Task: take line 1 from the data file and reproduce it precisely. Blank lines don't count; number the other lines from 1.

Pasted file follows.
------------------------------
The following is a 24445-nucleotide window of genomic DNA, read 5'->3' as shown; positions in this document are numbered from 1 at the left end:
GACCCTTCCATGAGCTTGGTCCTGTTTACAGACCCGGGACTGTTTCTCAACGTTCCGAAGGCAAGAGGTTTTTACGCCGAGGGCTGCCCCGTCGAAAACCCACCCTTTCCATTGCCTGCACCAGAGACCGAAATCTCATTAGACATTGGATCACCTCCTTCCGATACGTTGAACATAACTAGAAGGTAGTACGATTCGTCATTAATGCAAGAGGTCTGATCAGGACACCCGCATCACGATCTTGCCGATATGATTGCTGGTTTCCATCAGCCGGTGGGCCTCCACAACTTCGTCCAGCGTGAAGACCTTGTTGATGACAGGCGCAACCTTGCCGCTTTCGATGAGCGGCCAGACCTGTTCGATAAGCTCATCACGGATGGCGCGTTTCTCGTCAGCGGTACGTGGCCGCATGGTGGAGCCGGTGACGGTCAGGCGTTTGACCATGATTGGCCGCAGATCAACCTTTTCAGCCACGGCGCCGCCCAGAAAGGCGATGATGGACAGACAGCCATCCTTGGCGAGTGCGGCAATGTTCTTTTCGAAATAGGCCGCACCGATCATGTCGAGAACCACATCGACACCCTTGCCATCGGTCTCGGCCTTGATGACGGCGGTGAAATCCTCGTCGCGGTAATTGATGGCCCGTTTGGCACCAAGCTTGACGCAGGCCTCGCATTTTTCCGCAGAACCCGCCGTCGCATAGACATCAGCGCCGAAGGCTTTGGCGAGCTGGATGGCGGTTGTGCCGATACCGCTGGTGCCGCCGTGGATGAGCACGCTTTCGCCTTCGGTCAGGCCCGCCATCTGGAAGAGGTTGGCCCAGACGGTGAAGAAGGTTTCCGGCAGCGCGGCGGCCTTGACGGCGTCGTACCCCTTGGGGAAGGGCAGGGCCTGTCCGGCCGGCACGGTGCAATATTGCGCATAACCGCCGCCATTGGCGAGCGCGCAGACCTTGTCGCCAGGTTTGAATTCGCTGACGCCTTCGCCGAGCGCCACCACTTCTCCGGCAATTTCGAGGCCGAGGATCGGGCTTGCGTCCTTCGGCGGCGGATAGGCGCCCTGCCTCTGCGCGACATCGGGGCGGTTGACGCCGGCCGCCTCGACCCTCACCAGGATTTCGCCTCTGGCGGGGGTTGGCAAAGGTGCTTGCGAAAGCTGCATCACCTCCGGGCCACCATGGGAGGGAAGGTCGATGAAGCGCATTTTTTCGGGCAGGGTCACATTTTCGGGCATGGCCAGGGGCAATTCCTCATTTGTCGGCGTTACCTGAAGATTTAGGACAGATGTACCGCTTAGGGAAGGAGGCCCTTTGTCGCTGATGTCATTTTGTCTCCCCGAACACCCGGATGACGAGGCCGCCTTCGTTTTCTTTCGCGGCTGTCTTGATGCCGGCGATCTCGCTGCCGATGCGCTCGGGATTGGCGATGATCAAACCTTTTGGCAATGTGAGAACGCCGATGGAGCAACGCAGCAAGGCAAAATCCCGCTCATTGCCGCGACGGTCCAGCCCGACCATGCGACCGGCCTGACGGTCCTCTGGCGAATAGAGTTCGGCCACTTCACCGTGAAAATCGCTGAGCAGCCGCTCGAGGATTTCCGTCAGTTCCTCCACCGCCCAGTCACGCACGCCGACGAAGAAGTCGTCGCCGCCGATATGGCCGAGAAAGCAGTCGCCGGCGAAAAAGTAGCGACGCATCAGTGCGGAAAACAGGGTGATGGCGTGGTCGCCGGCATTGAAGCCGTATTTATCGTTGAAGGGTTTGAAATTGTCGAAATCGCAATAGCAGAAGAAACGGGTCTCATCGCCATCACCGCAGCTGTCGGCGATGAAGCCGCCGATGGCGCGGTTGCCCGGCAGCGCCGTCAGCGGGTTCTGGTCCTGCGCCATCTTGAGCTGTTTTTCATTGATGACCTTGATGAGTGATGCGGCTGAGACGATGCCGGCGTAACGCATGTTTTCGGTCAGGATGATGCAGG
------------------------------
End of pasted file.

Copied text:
The following is a 24445-nucleotide window of genomic DNA, read 5'->3' as shown; positions in this document are numbered from 1 at the left end: